James Irvine talks 5 classic Angostura Bitters recipes


If there’s one classic cocktail ingredient that is irreplaceable, it has to be Angostura Aromatic Bitters. Few others have the unbroken history — since the 1800s — of being used in classic cocktails; there’s no other that has the rich, aromatic, and bold flavour profile.

“The key to Angostura is that it’s a heavily aromatic bitters,” said James Irvine, who looks after the cocktail program for
Sydney’s award-winning Swillhouse Group.

He should know, as he’s also the reigning Australian Angostura Global Cocktail Challenge champ.

“Overall it accentuates drinks; it’s the defining element as well,” he said about Angostura Aromatic Bitters. “It’s such a universal ingredient, you can use it in anything from a really fresh, vibrant drink like the Pegu Club or something a little bit heavier and more boozy, like the Manhattan.”


Here, Irvine makes us five classic cocktails in which Angostura Aromatic Bitters is essential.


Pegu Club

45ml Broker’s Gin
20ml Fresh Lemon Juice
15ml Cointreau
1 Dash Angostura Aromatic Bitters
1 Dash Angostura Orange Bitters
Dash of Sugar Syrup

Shake and fine strain into a chilled coupette. Garnish with a lime wedge.

“I do think it is one of the better balanced sour cocktails, it’s not something that smacks you in the face with sour,” said Irvine. ”The Angostura Aromatic Bitters really accentuates the drink’s elements.

“I could drink this any time of year. I think it’s a really nice — boozy — Lemon Lime and Bitters.”



30ml Broker’s Gin
15ml H by Hine
15ml Sweet Vermouth
15ml Dry Vermouth
2 Dashes Angostura Aromatic Bitters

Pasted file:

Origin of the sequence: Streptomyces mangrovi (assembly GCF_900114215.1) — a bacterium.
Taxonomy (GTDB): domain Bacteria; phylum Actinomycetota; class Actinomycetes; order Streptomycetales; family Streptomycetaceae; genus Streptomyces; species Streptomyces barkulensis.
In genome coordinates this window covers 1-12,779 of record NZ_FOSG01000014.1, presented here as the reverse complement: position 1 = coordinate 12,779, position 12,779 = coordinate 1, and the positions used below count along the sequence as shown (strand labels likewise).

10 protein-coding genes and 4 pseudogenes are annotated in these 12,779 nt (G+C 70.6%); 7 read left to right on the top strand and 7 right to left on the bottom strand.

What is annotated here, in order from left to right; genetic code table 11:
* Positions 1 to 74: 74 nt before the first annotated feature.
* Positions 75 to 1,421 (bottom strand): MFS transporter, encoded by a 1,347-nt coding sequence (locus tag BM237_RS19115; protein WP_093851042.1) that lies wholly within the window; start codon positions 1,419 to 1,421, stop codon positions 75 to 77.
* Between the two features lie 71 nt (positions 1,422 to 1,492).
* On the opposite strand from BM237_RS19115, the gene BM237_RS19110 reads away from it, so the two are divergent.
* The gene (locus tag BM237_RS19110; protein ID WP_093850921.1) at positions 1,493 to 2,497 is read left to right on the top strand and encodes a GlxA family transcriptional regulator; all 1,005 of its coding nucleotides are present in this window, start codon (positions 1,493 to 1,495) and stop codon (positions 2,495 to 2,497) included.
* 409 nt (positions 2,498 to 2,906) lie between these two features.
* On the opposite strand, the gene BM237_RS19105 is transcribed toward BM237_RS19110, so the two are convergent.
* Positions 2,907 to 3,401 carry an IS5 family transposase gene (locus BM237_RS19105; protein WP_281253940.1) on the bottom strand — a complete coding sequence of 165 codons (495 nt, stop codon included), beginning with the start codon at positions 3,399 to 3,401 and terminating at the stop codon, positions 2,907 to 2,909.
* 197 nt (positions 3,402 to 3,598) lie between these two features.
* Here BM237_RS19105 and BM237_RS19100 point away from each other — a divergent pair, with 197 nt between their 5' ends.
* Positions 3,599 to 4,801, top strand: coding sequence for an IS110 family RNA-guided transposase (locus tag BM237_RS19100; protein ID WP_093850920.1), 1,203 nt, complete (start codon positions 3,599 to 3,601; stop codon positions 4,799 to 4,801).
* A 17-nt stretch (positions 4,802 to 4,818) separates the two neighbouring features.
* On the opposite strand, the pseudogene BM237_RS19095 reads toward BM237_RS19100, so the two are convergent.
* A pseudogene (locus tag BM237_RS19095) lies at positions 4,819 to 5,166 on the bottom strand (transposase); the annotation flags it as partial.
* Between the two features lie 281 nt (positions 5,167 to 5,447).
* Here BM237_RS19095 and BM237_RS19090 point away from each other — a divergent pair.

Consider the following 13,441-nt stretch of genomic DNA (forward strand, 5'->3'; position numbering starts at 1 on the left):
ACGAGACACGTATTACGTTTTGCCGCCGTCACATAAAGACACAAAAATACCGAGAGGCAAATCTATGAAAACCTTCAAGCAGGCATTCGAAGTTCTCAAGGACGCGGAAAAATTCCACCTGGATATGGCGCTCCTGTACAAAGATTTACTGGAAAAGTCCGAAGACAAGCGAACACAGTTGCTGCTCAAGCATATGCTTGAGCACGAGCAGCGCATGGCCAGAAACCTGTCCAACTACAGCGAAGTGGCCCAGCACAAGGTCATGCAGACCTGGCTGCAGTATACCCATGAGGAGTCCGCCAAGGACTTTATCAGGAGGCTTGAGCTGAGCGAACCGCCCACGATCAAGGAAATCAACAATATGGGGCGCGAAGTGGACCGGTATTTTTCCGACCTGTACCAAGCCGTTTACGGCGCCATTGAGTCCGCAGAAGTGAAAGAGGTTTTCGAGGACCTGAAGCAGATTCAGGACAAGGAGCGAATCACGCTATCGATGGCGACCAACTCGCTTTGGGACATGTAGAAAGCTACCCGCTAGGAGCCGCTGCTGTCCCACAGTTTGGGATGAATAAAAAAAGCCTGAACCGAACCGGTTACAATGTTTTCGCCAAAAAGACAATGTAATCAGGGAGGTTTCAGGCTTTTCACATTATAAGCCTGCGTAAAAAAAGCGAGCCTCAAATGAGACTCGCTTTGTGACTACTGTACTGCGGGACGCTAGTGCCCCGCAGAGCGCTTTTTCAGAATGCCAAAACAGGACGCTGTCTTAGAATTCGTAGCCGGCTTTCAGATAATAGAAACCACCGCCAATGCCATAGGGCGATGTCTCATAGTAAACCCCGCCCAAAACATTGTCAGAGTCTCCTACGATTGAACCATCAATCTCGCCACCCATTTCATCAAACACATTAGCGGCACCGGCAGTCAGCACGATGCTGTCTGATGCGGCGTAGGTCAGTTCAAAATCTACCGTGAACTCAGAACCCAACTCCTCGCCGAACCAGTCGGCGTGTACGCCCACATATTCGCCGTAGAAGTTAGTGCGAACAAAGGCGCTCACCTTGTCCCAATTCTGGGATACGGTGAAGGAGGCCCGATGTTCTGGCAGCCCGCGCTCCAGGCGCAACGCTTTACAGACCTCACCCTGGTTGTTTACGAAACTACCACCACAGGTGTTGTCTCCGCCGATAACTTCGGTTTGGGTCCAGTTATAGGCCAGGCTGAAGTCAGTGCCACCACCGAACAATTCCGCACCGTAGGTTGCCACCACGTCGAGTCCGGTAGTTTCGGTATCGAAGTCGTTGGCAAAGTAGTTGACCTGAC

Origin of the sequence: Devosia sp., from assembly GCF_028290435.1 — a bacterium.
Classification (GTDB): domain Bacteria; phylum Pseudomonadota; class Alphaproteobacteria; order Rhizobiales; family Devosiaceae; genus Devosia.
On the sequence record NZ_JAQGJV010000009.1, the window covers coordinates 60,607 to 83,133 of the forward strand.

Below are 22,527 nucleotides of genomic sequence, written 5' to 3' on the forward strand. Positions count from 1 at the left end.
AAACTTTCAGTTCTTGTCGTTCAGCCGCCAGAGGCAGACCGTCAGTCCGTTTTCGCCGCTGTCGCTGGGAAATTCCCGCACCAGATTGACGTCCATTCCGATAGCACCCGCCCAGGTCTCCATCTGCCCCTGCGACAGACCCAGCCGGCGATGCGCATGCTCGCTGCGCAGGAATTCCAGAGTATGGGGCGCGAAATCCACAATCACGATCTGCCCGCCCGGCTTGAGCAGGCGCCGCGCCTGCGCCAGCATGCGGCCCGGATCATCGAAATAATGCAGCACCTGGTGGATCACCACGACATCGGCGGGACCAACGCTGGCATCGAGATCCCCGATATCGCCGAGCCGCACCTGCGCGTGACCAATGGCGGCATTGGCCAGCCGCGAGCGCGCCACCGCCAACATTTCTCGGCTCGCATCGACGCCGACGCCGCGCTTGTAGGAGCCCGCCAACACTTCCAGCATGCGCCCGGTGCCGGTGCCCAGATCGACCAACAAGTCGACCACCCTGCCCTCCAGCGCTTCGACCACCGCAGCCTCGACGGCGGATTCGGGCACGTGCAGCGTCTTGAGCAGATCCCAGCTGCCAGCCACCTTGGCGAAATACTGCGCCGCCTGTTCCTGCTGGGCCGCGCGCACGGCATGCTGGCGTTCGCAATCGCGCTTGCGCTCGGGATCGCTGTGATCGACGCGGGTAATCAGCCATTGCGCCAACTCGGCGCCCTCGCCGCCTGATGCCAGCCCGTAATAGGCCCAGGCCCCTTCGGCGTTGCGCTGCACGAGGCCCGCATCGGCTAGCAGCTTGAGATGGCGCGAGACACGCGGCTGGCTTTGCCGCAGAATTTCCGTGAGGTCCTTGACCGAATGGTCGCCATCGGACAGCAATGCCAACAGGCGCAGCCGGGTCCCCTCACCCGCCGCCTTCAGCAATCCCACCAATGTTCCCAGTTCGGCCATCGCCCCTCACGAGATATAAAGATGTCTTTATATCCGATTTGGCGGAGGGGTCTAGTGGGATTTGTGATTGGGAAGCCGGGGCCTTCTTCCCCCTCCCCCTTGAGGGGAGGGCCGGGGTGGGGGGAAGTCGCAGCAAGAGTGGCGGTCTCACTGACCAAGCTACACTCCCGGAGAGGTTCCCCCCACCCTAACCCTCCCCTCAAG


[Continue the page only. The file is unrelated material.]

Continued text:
Stir and strain into a chilled cocktail glass. Garnish with an orange twist.

Stir down all ingredients, garnish with an orange twist.

The Delmonico is “named after America’s first licensed restaurant in New York City,” said Irvine. And the role of Angostura Aromatic Bitters in the drink?

“It’s accentuating all the ingredients,” he said. “It blends those notes of dry, sweet, and spice really well.”



50ml Rye Whiskey
20ml Sweet Vermouth
2 Dashes Angostura Aromatic Bitters

Stir and strain into a chilled cocktail glass.

“The Manhattan is probably one of my top five favourite drinks,” said Irvine. Here, Angostura Aromatic Bitters is needed as the partner to a high-rye content, high-proof whiskey.

“You’re matching strong flavours with strong flavours,” said Irvine of the interplay between Angostura Aromatic Bitters and the rye whiskey. “You’re lifting the drink when you’re adding Angostura. It’s a necessary addition.”


Queen’s Park Swizzle

60ml Angostura 1824
15ml Demerara Syrup (2:1)
15ml Fresh Lime Juice
8-10 Mint Leaves
6 Heavy Dashes of Angostura Aromatic Bitters

Build with crushed ice in a highball glass and swizzle. Garnish with a fresh mint sprig.

This drink comes from Trinidad, and employs a famous Trinidadian in its recipe: Angostura Aromatic Bitters. “I consider it as a bartender’s Mojito,” said Irvine of the drink, “using a richer style rum and a richer style of sweetness as well. Refreshing, easy to drink, but also a lot of fun.”

Irvine said that because it’s served over crushed ice, the extra drops of Angostura Aromatic Bitters are essential to maintaining flavour.


Angostura Fizz

30ml Angostura Aromatic Bitters
30ml Fresh Lemon Juice
10ml Heavy Cream
5ml Grenadine
Dash of Egg White
Dash of Sugar Syrup

Very hard dry shake, very hard shake. Fine strain into a chilled goblet. Garnish “with ripe pineapple, always”, as Charles H. Baker wrote.

This drink is found in the works of Charles H. Baker. Don’t let the full shot Angostura Aromatic Bitters put you off — it’s a beautiful vehicle for showing off the complex and aromatic flavours of the Angostura Aromatic Bitters.

“A lot like a Ramos, you have to shake the bejeesus out of this,” said Irvine.

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